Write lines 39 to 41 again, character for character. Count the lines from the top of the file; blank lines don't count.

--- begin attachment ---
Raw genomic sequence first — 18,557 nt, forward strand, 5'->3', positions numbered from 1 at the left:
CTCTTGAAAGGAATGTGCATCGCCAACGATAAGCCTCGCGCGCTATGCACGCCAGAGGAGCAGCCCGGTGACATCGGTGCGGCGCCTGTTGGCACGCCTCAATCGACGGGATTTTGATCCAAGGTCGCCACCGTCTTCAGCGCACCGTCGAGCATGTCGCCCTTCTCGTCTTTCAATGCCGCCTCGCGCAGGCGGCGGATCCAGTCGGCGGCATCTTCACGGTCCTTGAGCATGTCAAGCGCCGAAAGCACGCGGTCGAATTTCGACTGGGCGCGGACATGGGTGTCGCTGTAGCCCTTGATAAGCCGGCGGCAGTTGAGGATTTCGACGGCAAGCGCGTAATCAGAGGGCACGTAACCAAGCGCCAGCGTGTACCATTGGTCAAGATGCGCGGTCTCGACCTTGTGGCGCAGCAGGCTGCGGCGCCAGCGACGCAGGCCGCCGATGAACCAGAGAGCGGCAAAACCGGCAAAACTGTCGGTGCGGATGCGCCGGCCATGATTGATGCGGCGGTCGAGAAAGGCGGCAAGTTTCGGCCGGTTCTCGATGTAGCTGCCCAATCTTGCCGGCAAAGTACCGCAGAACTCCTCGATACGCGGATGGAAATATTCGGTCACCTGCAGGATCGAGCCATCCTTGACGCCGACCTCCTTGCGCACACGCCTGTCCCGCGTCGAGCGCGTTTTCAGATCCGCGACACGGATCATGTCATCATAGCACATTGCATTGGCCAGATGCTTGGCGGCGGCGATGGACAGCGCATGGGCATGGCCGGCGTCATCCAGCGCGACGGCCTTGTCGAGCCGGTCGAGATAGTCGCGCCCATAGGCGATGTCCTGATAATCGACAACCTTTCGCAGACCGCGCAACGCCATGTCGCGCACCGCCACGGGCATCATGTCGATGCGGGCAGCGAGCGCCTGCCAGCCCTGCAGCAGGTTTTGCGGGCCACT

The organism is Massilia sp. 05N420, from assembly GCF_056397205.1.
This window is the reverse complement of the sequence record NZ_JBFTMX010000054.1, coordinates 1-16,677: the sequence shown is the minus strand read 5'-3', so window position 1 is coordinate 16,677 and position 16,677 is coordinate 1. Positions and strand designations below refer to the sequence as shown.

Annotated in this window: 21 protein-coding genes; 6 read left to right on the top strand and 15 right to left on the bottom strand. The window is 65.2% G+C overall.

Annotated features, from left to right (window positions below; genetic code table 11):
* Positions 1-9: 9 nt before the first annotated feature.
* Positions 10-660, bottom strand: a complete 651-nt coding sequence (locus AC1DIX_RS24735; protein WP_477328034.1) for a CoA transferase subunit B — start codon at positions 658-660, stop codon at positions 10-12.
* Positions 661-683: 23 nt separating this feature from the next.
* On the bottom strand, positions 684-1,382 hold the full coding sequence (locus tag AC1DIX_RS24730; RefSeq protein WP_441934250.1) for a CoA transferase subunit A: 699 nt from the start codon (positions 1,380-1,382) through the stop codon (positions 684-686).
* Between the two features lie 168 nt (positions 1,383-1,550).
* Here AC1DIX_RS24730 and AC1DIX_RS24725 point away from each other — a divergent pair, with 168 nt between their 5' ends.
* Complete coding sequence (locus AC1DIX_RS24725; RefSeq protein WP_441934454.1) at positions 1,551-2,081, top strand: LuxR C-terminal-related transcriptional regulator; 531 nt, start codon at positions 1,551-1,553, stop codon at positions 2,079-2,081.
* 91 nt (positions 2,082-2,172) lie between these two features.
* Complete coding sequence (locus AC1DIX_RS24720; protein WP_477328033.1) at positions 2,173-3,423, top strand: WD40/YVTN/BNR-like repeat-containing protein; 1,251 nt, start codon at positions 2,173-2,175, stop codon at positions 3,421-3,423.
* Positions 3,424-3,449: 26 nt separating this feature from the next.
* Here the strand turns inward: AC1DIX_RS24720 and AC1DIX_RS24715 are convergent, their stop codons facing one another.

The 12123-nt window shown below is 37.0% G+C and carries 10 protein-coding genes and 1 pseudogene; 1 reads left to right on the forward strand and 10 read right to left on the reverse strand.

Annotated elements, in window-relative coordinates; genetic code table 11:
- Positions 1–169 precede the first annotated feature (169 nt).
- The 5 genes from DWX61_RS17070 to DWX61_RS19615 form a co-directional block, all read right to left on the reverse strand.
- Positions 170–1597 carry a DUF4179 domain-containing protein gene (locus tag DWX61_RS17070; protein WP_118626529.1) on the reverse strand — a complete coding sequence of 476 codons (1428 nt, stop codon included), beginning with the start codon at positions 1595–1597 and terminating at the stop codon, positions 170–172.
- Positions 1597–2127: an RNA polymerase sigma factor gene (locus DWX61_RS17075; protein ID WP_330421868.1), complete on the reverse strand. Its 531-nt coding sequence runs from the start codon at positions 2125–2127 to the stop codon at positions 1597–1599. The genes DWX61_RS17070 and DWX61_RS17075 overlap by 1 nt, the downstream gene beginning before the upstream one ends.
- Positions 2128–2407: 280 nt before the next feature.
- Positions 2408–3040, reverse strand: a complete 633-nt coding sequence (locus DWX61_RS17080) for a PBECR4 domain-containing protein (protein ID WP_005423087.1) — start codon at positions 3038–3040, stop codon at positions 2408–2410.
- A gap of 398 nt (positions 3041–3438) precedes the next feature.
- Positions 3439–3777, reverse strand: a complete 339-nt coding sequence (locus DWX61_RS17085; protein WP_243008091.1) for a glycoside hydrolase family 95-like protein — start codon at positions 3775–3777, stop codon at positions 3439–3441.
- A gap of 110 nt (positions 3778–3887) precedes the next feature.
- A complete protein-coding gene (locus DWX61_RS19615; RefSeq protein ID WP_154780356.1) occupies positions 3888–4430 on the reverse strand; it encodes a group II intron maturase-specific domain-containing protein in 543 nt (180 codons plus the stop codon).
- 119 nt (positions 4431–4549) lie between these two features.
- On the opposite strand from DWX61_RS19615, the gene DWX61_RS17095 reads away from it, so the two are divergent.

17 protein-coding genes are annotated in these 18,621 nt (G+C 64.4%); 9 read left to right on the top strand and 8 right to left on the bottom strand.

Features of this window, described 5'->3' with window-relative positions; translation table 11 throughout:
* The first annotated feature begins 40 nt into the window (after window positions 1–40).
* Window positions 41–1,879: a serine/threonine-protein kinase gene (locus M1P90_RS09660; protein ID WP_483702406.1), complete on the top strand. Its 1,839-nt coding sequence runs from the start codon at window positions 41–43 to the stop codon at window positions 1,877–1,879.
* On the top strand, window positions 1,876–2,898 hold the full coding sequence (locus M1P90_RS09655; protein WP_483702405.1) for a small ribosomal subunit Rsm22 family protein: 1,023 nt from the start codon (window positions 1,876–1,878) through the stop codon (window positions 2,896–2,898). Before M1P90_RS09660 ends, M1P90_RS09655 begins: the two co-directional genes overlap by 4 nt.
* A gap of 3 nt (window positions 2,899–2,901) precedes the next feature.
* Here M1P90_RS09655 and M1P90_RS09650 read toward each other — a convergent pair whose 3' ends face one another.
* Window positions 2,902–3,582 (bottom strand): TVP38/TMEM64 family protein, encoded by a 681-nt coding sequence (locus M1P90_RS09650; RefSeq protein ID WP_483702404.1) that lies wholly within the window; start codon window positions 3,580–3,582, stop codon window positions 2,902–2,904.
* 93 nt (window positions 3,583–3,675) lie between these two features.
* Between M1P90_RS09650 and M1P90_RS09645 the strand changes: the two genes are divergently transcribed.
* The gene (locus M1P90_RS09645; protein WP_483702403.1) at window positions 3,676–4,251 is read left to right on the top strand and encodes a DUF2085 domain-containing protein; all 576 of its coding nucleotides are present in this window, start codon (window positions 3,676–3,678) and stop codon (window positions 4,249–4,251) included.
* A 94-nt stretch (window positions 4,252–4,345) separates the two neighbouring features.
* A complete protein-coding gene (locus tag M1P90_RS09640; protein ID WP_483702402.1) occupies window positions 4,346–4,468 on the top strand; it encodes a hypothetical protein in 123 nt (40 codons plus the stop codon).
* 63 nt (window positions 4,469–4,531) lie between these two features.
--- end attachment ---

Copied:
* Window positions 2,902–3,582 (bottom strand): TVP38/TMEM64 family protein, encoded by a 681-nt coding sequence (locus M1P90_RS09650; RefSeq protein ID WP_483702404.1) that lies wholly within the window; start codon window positions 3,580–3,582, stop codon window positions 2,902–2,904.
* 93 nt (window positions 3,583–3,675) lie between these two features.
* Between M1P90_RS09650 and M1P90_RS09645 the strand changes: the two genes are divergently transcribed.